Tech Tuesday: Android Basics – Buyers Advice

Last time we talked about downloading apps. Today we’re going to explore what kind of Android devices are available and what you should look for!

Before jumping in to “what’s best” there are a number of considerations to take into account like budget, whether you need a phone plan, what the device will be used for, likelihood that it sustains a fall. There’s no such thing as a best smartphone or tablet, you’ll have to determine what qualities you want. Budget will guide much of that decision.

If you’re in the market for a new smartphone you might be able to get something bundled with a phone plan. Monthly payments may be easier to work into a budget but keep in mind that phone companies are not charities. You’ll be paying the full cost of the phone one way or another. Before buying anything new consider whether or not it’s necessary. If your device is still receiving security updates and there’s no physical damage it’s probably best to hang on to it.

If you’re going to be spending hundreds to thousands of dollars on a device it’s a good idea to do a bit of reading. Here are a bunch of reviews from reputable sites:

Wirecutter – best smartphones

Digital Trends – best smartphones

The Verge – best budget smartphone

Toms Guide – best phones

Tech Rader – best phone

T3 – best smartphone

This website has in-depth information on different smartphones and tablets:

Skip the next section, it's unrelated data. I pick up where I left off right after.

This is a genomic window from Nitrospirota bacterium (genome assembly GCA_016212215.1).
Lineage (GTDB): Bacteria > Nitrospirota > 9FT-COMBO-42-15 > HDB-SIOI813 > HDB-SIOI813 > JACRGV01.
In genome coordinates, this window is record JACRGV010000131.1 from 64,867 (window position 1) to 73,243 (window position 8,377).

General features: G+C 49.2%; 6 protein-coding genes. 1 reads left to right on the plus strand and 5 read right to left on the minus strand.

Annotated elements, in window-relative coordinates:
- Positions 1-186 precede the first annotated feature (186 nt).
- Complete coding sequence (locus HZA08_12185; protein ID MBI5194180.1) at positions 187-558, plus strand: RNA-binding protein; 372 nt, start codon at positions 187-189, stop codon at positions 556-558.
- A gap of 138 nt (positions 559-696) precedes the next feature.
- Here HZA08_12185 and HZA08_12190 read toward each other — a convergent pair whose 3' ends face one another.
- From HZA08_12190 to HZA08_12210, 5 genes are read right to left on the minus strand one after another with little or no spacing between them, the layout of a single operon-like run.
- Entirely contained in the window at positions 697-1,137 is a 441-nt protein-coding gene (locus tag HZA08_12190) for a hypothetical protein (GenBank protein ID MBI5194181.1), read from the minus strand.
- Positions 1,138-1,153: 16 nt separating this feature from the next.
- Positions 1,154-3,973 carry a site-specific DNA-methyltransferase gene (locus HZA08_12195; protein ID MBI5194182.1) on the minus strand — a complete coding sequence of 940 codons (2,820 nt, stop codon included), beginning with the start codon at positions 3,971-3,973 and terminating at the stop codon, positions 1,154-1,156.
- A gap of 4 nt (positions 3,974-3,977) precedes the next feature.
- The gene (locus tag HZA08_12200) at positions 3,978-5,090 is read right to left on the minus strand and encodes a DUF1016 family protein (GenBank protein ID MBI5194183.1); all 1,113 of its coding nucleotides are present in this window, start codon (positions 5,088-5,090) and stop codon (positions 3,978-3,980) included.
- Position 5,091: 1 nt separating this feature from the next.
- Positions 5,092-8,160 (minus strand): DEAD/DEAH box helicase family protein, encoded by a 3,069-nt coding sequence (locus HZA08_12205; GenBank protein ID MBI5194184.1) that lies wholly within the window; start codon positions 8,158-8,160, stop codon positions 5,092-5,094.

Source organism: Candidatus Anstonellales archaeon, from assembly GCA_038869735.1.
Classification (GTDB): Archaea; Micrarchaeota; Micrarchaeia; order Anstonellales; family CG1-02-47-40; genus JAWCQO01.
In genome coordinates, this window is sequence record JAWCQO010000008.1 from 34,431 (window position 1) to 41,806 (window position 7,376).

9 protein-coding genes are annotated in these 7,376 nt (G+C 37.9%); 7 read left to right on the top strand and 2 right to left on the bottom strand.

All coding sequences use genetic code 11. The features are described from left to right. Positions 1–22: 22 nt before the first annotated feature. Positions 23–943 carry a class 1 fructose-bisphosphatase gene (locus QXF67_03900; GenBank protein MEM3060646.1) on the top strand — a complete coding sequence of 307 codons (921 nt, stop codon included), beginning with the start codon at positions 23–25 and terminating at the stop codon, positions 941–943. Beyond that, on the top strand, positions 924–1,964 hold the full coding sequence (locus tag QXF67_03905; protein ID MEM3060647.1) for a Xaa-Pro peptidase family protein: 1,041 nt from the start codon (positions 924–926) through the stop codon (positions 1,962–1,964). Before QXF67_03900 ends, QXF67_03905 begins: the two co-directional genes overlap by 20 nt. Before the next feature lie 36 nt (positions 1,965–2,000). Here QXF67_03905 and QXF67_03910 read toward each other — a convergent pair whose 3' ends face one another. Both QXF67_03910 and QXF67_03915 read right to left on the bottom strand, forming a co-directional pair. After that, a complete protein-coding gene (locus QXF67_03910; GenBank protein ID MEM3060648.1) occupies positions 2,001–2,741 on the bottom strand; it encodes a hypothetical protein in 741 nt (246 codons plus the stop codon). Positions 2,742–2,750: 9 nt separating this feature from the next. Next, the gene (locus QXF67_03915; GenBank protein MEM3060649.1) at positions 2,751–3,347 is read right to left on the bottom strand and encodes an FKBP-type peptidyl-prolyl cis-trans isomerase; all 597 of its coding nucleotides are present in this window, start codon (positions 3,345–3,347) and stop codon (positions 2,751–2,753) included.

GSMArena

When reviews describe the “best” device they’re usually referring to the fastest processor, highest amount of RAM, sharpest camera lenses, etc. For the same reason that you don’t need a $5000 gaming computer to compose emails, connect with people on social media, and shop online, the latest and greatest phones might not be necessary. Cameras tend to see the most improvement year-over-year but getting a better camera won’t help you take better pictures if you don’t know anything about composition.

Most smartphone users will find budget and mid-range phones entirely adequate for the lifecycle of their device.

Android tablets are somewhat easier to purchase. The market has shrunk massively in the past few years to the point where there aren’t that many options. If you’re dedicated to getting an Android tablet the Samsung Galaxy or Lenovo are offering some of the only options. Most people are better off purchasing an iPad unless they have a good reason to buy and Android tablet.

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